Journal of
Stored Products and Postharvest Research

  • Abbreviation: J. Stored Prod. Postharvest Res.
  • Language: English
  • ISSN: 2141-6567
  • DOI: 10.5897/JSPPR
  • Start Year: 2010
  • Published Articles: 166


Management of insect pests of stored sorghum using botanicals in Nigerian traditional stores

Suleiman M.
  • Suleiman M.
  • Department of Zoology and Wildlife Conservation, University of Dar es Salaam, Tanzania.
  • Google Scholar
Rugumamu C. P.
  • Rugumamu C. P.
  • Department of Crop Sciences and Beekeeping Technology, University of Dar es Salaam, Tanzania.
  • Google Scholar

  •  Received: 06 July 2017
  •  Accepted: 29 August 2017
  •  Published: 30 September 2017


Sorghum is a security crop widely grown in arid and semi-arid ecologies. Nigeria produces 30 to 40% of Africa’s sorghum. Sorghum in Nigeria is mostly produced and stored by rural farmers at the farm/village level after harvest. The prominent storage structures existing in rural areas in northern Nigeria are the mud rhumbus, thatched rhumbus and underground pits. During storage, different species of insect pests such as Sitophilus granarius (L.), Sitophilus oryzae (L.), Sitophilus zeamais (Motsch.), Rhyzopertha dominica (F.), Oryzaephilus surinamensis (L.), Trogoderma granarium (Ev.), Tribolium castaneum (Herbst), Sitotroga cerealella (Oliv.) and Cryptolestes ferrugineus (Stephens) were observed to cause serious damage to sorghum. The insect pests were reported to cause up to 13.12% weight loss of threshed sorghum and 8.34% weight loss to the unthreshed sorghum. Citrus sinensis L., Euphorbia balsamifera L., Lawsonia inermis L., Leptidania hastata L., Cymbopogon nardus and Ocimum basilicum are some of the plant species tested in the laboratory against S. zeamais and T. castaneum in sorghum. This paper aims to review some of the available literature on the management of insect pests of stored sorghum in Nigerian on-farm traditional granaries using some botanicals as a contribution to the components of integrated pest management (IPM).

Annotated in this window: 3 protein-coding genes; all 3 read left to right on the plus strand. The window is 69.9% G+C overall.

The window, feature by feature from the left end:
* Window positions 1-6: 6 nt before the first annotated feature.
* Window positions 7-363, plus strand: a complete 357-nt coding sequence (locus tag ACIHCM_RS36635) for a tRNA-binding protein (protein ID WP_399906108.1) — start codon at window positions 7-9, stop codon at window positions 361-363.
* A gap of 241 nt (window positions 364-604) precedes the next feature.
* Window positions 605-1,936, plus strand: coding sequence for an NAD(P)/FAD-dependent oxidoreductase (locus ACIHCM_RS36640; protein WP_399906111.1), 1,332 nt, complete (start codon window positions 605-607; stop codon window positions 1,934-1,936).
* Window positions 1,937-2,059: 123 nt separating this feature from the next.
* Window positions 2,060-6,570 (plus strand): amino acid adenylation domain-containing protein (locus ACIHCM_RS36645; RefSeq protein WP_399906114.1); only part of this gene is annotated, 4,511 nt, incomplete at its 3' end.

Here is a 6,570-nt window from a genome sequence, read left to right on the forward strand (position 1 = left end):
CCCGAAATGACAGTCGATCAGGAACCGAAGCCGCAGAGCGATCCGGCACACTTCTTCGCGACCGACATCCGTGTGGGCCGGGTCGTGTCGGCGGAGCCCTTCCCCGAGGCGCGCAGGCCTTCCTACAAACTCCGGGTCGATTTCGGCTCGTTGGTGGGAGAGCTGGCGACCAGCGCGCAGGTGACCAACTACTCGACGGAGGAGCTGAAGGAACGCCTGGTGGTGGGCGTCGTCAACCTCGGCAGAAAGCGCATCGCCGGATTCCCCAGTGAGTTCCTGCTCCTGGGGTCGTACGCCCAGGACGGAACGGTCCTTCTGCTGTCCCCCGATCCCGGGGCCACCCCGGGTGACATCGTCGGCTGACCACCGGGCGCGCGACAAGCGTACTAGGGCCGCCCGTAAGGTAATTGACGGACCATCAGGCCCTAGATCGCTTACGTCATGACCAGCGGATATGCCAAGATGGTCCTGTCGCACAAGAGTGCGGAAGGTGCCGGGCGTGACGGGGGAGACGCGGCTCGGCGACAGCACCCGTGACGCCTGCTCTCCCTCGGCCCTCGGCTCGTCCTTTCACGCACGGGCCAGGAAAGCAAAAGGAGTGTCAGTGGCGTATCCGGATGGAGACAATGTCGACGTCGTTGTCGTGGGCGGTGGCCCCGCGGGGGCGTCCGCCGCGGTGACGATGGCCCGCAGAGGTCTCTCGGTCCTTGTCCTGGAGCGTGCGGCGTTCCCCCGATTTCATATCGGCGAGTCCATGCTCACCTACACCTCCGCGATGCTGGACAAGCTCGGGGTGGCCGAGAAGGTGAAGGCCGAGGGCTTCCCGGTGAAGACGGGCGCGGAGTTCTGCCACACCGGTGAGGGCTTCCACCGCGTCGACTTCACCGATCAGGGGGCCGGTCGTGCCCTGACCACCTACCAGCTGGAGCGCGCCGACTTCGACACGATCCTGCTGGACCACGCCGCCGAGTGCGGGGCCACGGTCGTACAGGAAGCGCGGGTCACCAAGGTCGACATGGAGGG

Key words: Botanicals, insect pests, management, sorghum, traditional storage.